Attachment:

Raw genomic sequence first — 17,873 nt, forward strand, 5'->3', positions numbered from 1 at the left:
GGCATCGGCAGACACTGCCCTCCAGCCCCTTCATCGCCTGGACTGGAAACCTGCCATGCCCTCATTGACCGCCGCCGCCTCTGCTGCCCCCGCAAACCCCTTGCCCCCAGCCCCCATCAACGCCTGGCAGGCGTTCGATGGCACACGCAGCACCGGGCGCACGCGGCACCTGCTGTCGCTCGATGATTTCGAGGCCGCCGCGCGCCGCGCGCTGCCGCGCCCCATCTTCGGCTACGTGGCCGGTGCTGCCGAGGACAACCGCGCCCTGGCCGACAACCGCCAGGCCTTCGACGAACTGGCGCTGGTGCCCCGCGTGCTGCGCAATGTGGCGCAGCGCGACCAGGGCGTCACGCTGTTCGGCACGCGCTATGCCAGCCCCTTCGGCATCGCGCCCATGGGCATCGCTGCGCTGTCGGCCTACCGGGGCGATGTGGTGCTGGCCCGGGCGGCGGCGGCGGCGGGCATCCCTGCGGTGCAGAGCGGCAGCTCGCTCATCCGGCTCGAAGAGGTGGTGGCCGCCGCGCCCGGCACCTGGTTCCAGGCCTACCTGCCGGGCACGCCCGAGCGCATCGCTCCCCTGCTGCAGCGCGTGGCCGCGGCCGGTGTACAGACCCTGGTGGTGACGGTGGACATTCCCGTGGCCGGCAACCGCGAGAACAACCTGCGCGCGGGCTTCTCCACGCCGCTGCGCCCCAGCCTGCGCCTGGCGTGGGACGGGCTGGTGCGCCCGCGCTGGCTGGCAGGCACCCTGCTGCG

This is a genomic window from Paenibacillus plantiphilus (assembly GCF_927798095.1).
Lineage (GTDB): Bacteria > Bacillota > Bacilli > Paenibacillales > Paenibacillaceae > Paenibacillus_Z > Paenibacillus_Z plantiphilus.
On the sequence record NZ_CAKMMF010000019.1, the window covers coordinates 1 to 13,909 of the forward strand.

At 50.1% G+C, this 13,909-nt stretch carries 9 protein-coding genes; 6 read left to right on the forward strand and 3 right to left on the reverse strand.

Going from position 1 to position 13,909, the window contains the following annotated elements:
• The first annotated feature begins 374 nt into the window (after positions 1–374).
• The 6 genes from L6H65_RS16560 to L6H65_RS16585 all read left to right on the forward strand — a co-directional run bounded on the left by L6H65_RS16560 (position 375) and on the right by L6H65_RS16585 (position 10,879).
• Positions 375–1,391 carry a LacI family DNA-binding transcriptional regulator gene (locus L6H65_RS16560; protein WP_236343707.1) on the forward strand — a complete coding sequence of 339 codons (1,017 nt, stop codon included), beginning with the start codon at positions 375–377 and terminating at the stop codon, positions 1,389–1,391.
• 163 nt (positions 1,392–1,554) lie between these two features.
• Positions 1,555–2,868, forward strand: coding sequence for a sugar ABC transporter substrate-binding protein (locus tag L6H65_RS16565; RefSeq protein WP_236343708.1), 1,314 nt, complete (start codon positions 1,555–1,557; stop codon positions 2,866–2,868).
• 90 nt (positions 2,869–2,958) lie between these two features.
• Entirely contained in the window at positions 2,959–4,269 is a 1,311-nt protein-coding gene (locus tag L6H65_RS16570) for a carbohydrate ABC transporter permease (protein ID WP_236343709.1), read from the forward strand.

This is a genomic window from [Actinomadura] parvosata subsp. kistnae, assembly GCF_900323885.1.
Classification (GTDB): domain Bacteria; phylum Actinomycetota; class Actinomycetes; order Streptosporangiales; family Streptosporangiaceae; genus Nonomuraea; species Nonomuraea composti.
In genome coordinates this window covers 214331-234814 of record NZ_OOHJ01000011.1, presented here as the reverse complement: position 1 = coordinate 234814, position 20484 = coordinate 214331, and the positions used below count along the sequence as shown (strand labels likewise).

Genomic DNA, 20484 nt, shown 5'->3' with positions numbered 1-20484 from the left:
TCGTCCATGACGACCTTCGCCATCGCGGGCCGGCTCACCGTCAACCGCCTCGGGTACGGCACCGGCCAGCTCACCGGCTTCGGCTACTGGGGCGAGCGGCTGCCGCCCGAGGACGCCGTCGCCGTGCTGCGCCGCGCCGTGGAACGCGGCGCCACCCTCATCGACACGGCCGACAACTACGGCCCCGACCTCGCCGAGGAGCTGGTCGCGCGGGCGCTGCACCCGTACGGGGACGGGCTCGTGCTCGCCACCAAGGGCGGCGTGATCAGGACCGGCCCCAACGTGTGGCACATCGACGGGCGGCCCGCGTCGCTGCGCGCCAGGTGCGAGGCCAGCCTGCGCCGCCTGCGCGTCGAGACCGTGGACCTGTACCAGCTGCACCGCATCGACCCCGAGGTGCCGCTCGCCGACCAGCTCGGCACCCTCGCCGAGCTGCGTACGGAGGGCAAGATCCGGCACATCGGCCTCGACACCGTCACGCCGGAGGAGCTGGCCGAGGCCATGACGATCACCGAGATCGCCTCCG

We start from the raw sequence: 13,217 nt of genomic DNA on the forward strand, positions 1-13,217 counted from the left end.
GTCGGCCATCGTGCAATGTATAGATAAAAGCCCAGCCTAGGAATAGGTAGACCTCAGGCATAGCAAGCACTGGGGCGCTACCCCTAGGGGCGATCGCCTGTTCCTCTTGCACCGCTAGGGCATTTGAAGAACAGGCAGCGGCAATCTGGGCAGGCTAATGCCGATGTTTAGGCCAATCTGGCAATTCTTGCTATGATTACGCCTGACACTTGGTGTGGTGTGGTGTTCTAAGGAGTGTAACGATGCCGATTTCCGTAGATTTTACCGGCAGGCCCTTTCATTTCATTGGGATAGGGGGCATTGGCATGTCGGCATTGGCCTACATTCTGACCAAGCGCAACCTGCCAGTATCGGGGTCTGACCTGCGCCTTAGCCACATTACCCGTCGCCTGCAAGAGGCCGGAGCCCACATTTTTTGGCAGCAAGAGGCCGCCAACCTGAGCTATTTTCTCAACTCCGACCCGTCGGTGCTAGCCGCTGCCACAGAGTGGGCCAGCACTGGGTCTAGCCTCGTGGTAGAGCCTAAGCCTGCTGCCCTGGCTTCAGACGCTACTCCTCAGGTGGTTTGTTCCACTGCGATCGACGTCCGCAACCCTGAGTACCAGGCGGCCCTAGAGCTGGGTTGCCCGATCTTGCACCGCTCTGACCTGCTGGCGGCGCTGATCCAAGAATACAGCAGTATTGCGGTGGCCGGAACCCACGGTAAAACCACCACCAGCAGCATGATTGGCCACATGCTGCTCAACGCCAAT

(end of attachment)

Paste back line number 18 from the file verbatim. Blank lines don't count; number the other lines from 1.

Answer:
Genomic DNA, 20484 nt, shown 5'->3' with positions numbered 1-20484 from the left: